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Performance compares favourably with trabeculectomy, in physician's experience
A glaucoma filtration device (Ex-PRESS, Alcon Laboratories) has several advantages - such as greater stability during and after surgery - that compare favourably with trabeculectomy, according to a surgeon who has performed a number of procedures using this technique.
Stability is also enhanced postoperatively because of the design of this device, which is not valved. It has a constant, controlled internal lumen of 50 µm that provides a degree of resistance to aqueous outflow as well as a greater measure of control over hypotony, Dr Pickering explained, adding that the chamber tends to stay deeper even at low pressures.
Overall, the results tend to be more stable and more predictable than when performing trabeculectomy.
"It's trying in a way to accomplish the ultimate goal, which is making glaucoma filtering surgery more of a standardized procedure," said Dr Pickering, who is in practice at the Glaucoma Center of San Francisco. "It hasn't completely achieved that goal, but it's a step in that direction."
She also mentioned that because implantation of the filtration device is a refinement of trabeculectomy, which is an established technique, the learning curve is short.
"You already know how to do it. You're just adding one step and taking away two others," Dr Pickering explained.
A further advance of the shunt is that it reduces inflammation because implantation under the sclera does not require iridectomy or sclerectomy. The risk of inflammation is also lower because tissue is not removed and there is less chance of hyphema or pigment release.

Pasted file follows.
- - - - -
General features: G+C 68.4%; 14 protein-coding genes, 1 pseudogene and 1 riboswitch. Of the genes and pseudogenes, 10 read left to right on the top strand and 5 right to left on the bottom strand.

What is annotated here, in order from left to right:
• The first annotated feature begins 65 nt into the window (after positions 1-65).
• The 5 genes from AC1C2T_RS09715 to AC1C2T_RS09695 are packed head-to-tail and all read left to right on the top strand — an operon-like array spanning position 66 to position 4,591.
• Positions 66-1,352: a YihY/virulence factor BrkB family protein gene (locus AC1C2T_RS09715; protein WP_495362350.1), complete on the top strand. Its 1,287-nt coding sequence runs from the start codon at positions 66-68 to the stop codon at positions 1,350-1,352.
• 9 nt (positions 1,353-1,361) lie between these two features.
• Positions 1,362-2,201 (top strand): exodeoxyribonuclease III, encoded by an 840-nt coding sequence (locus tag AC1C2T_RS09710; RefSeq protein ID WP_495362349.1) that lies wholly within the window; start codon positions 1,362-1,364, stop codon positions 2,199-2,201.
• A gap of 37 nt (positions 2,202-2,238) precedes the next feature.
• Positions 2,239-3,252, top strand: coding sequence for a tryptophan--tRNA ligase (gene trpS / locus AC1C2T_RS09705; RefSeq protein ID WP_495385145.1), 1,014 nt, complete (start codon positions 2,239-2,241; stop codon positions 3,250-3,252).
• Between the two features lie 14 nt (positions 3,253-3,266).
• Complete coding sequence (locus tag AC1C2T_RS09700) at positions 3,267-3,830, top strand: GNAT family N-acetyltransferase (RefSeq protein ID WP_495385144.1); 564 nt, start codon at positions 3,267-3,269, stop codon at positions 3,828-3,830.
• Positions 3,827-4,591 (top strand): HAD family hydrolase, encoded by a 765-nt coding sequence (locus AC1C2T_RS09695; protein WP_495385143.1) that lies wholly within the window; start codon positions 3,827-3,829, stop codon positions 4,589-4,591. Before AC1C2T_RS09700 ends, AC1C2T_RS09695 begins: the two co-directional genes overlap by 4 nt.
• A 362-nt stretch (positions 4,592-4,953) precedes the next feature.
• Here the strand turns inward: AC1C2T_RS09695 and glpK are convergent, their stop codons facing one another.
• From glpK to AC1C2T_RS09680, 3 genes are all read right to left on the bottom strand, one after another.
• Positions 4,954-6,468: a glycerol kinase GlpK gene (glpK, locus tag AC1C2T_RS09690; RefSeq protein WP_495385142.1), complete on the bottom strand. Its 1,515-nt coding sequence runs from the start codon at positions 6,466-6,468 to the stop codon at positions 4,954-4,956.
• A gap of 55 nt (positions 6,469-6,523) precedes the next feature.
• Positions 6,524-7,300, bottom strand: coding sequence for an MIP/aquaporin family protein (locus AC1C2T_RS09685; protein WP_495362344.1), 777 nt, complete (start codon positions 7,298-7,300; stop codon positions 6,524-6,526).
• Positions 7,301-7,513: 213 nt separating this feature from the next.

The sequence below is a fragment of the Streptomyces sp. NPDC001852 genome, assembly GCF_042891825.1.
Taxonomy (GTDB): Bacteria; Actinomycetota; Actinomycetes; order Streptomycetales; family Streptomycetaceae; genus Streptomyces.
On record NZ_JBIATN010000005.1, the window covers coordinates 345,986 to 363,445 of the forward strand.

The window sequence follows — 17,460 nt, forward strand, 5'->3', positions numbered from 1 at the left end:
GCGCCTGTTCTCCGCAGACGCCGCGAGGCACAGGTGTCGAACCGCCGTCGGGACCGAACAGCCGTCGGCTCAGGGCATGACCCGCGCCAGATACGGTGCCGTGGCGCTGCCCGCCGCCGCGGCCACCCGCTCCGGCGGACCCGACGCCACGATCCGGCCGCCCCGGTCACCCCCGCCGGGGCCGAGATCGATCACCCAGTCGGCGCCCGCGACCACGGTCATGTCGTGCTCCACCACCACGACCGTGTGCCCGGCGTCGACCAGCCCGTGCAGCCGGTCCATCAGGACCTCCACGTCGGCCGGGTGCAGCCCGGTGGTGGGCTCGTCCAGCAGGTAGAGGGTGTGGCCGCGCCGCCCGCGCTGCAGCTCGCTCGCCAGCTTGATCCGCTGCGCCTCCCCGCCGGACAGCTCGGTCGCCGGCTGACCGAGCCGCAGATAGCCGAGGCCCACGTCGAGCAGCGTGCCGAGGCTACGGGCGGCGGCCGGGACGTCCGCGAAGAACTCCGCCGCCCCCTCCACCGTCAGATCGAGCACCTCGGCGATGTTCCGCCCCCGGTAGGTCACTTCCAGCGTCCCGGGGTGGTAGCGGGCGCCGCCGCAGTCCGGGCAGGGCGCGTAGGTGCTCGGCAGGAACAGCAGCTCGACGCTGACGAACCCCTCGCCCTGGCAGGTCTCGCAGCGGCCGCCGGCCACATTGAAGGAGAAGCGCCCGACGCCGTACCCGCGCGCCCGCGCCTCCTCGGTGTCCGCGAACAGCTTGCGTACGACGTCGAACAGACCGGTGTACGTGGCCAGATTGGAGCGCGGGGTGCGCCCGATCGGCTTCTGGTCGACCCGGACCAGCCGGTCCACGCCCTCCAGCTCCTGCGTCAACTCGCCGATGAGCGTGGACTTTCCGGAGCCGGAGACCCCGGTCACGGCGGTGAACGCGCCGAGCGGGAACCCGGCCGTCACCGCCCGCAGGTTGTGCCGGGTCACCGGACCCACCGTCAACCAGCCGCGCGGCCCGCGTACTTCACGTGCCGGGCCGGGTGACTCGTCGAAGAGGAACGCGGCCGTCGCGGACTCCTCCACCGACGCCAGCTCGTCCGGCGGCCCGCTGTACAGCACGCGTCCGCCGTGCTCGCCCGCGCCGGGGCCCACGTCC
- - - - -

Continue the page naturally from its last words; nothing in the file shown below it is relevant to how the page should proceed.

The shunt was invented in 1996 by Ira Yaron, chief executive officer of Optonol, which was subsequently acquired by Alcon. The device received FDA approval in 2002. It was originally designed to be implanted under the conjunctiva, but a technique to implant it under the scleral flap was introduced in 2003.
Although not a new device, some glaucoma surgeons remain reluctant to use it or skeptical of claims of its advantages, Dr Pickering said. She suggested that in many cases physicians simply have preferred practice patterns that would be disrupted by adopting the shunt technique, while others are concerned about the additional cost of using this drainage device as opposed to performing a straightforward trabeculectomy. Other physicians have suggested the need for more data; although small studies of this drainage device have been performed, there has not been a large, randomized, controlled trial.